NBA, players’ union reach labor agreement

Ron Chenoy-USA TODAY Sports

The NBA and the National Basketball Players Association came to a tentative agreement on a collective bargaining agreement, the league announced in a brief statement early Saturday morning.

The terms must be ratified by the union membership as well as the team owners.

No details of the pact were released, but ESPN reported Saturday that the new CBA includes:

–A second salary cap level that will limit the highest-spending teams from continuing to add players that increase salary and luxury tax spending. As a result, the new CBA will allow teams in the middle and lower spending tiers to have more “spending and trade opportunities.”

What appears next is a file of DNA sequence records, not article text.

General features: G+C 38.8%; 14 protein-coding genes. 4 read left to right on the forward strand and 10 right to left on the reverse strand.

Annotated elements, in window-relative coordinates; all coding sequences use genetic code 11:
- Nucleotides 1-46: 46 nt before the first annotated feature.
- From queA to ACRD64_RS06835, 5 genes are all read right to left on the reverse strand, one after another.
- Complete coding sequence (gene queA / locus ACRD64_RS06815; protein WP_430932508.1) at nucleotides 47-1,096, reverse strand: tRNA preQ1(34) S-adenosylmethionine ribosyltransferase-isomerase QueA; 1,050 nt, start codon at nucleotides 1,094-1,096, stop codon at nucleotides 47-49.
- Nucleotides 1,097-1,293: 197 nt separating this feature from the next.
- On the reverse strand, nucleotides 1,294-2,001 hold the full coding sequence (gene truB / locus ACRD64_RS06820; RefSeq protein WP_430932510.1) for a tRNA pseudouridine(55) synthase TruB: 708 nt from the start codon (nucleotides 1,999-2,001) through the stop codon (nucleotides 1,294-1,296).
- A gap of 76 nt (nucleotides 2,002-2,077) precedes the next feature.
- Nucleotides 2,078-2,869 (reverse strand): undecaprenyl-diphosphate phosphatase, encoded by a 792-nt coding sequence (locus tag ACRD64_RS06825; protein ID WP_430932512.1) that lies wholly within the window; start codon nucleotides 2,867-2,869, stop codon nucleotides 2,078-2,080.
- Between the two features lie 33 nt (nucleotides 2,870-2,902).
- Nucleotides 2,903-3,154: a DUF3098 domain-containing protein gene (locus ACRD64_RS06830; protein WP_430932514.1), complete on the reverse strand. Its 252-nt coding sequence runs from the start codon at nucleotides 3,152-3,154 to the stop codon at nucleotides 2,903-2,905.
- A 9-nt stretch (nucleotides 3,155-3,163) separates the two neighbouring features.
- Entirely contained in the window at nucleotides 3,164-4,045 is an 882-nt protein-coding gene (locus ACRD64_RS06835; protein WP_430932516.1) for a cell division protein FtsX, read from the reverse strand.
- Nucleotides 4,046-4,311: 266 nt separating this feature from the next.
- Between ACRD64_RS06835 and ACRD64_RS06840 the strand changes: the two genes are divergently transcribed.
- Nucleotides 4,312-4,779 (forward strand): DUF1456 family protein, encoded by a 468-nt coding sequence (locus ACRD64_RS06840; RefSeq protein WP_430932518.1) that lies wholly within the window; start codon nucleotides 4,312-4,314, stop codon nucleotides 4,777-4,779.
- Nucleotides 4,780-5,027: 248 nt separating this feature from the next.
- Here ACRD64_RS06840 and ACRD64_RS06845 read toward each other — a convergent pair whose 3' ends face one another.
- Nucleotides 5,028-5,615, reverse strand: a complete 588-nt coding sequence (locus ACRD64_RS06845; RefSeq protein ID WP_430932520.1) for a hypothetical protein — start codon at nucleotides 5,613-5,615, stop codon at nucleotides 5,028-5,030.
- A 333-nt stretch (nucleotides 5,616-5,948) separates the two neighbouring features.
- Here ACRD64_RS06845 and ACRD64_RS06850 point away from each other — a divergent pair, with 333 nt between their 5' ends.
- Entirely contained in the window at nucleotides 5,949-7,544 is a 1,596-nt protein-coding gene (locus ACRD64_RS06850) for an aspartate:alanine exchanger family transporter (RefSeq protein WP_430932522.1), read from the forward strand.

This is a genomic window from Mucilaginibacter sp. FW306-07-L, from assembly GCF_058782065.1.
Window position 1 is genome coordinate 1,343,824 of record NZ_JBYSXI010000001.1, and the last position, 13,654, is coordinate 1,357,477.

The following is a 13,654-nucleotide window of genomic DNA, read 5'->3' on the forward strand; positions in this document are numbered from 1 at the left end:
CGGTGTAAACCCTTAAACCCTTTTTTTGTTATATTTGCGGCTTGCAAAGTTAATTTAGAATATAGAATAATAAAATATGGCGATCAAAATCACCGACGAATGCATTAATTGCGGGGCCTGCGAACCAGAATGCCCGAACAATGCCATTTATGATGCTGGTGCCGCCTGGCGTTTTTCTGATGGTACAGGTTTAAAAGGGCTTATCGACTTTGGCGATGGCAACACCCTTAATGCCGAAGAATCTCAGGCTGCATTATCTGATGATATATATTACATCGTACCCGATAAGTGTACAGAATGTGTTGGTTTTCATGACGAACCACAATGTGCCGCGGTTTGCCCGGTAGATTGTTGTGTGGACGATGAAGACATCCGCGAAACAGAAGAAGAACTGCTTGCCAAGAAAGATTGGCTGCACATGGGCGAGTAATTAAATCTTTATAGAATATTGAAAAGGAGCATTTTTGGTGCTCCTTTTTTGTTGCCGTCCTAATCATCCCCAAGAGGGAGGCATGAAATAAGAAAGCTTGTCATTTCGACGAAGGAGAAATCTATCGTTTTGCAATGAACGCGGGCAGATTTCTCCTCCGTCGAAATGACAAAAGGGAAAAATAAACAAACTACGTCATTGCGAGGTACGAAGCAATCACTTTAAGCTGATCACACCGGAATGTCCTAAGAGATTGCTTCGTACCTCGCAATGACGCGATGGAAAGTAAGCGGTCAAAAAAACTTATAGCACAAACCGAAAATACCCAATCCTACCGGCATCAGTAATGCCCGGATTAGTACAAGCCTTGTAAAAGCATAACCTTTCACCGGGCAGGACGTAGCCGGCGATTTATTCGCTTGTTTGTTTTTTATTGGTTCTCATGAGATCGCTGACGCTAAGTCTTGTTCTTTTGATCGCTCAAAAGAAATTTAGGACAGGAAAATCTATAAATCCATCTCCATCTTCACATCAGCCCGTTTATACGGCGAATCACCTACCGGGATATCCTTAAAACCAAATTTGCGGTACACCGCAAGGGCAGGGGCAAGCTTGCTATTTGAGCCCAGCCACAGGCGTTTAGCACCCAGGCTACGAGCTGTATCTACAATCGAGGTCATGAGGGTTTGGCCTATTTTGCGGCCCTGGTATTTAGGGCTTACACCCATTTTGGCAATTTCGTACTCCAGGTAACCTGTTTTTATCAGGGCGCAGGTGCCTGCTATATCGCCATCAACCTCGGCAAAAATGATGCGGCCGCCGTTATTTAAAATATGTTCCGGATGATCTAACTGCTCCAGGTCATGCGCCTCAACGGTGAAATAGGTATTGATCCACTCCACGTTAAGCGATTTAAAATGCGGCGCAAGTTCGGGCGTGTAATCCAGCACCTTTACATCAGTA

–A requirement that players must appear in at least 65 games to be eligible for postseason awards, such as MVP.
–The addition of an in-season tournament as soon as next season. Games will count toward the regular season standings, and winning players and coaches will earn prize money.
–An increase in the amount players can receive on contract extensions.

The Athletic also reported that the NBA no longer will test players for marijuana under the anti-drug testing program.

The deadline for either side to opt out of the current collective bargaining agreement was Friday. Had either side exercised that option, the existing CBA would have ended on June 30 instead of one year from that date.

The most recent labor deal was negotiated in 2016. The NBA went through lockouts in 1995 (two months in the offseason), 1996 (one day in the offseason), 1998-99 (costing each team 32 games) and 2011 (costing each team 16 games).

–Field Level Media

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